Officials from the Ministry of Health’s national eye health program yesterday released a report announcing that trachoma, an eye infection that can lead to blindness, is no longer a public health problem in Cambodia.
Trachoma typically affects people living in overcrowded conditions with limited access to clean water, according to the World Health Organization.
It typically first infects people during childhood, and without proper treatment, re-infections can eventually cause the victim to lose their sight in adulthood.
“We are proud that trachoma is not a public health problem in Cambodia now,” Health Minister Mam Bun Heng said yesterday.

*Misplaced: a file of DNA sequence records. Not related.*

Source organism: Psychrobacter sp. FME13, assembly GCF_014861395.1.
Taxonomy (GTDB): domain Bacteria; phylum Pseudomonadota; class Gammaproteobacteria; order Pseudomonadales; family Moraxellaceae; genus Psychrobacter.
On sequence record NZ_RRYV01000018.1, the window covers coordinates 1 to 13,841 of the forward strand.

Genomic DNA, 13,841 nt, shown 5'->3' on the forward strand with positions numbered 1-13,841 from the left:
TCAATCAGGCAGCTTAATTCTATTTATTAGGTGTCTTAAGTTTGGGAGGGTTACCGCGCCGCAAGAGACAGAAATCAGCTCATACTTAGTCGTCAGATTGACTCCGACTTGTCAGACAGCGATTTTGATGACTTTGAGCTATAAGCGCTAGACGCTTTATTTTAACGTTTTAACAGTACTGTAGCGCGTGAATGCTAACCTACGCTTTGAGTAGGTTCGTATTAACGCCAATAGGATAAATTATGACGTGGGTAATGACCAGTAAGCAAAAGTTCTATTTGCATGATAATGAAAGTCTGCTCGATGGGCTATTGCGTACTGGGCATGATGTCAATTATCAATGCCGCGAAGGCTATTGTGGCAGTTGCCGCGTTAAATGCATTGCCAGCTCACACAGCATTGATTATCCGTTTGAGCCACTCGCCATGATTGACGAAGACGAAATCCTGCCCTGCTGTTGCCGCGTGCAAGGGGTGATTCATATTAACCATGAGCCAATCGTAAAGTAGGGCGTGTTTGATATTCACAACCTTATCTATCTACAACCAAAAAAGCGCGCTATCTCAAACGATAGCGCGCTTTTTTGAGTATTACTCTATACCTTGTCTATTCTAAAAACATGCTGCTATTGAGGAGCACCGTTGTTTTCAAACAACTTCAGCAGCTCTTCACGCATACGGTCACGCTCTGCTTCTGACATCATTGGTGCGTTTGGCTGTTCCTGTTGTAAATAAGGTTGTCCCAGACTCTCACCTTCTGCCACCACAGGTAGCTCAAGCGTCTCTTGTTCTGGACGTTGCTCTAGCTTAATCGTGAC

In a study completed this year, the ministry used a sample size of 25,801 children between the ages of 1 and 9 to test trachoma’s prevalence, the ministry’s report says.
Tests found the prevalence of active trachoma to be between zero and 0.02 per cent, a steep drop from about 10 per cent in a similar study conducted in 2004.
Over the past decade, officials from the eye program have sent doctors to rural areas to advise villagers about trachoma and how to avoid contracting it, said program member Ngy Meng.